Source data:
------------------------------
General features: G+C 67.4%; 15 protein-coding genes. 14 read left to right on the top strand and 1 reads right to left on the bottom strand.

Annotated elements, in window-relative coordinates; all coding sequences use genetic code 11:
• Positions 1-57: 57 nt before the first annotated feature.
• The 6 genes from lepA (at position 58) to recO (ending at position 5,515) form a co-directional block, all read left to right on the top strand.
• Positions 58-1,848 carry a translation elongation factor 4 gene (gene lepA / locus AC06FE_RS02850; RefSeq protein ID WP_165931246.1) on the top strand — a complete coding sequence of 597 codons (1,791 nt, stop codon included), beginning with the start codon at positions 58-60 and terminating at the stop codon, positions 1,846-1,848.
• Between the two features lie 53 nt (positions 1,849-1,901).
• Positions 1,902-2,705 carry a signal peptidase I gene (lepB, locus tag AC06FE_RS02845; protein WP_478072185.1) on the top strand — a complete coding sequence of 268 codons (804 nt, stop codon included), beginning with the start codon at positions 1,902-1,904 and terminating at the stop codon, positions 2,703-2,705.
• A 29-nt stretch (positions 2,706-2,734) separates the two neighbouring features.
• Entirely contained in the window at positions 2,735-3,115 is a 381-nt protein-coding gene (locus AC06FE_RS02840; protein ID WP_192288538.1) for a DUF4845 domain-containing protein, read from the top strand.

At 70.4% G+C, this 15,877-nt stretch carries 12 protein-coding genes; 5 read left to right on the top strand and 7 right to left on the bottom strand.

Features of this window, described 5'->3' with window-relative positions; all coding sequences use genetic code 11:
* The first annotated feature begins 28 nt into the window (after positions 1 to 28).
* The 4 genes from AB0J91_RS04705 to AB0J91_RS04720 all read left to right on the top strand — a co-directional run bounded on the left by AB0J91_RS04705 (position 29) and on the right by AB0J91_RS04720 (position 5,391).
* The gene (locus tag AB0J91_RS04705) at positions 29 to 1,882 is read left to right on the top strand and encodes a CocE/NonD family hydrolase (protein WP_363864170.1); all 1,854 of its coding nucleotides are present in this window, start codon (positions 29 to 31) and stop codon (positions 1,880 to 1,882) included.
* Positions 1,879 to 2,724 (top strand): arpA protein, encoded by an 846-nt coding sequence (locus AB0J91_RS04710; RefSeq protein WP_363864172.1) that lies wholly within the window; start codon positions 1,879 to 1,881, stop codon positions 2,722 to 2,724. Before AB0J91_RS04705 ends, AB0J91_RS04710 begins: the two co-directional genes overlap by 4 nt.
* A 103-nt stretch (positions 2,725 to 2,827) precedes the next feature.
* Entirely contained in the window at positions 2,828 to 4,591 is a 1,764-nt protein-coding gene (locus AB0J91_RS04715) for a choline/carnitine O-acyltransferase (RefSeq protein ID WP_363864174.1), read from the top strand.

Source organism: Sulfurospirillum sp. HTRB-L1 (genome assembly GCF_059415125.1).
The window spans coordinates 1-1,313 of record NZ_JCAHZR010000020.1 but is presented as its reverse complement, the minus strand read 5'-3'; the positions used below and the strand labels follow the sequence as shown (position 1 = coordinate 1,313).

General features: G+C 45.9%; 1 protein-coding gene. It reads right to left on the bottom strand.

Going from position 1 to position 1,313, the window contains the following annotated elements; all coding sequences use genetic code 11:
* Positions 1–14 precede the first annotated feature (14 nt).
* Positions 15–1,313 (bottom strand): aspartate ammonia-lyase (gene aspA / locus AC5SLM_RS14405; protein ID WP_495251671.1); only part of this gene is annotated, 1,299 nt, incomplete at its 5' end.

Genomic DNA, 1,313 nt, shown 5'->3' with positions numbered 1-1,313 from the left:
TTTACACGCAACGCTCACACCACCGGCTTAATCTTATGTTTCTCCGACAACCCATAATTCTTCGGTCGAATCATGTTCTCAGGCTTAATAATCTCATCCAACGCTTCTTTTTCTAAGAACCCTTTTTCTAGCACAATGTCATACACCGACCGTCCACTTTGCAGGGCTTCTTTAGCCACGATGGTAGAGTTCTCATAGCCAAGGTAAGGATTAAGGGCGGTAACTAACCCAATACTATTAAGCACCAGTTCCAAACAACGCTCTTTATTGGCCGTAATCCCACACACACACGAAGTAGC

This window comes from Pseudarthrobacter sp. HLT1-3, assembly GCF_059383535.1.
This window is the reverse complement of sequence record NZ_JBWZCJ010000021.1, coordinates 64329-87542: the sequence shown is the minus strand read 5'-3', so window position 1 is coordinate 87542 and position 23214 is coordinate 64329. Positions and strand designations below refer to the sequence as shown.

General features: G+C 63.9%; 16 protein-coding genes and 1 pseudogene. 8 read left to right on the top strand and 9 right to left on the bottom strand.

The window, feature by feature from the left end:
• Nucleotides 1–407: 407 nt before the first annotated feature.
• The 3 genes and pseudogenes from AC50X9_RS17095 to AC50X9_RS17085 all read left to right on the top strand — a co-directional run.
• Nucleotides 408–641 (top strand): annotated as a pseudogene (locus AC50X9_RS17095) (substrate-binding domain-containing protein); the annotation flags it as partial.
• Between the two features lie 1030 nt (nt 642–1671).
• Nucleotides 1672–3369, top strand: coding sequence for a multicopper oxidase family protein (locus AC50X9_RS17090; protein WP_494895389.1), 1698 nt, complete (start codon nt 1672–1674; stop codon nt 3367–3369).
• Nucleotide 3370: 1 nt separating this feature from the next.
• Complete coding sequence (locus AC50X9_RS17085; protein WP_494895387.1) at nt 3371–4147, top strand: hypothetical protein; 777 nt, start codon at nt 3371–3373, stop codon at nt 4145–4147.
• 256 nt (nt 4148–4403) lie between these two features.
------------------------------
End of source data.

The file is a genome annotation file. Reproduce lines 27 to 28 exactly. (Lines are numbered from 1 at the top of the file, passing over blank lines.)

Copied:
This window is the reverse complement of sequence record NZ_JBWZCJ010000021.1, coordinates 64329-87542: the sequence shown is the minus strand read 5'-3', so window position 1 is coordinate 87542 and position 23214 is coordinate 64329. Positions and strand designations below refer to the sequence as shown.

General features: G+C 63.9%; 16 protein-coding genes and 1 pseudogene. 8 read left to right on the top strand and 9 right to left on the bottom strand.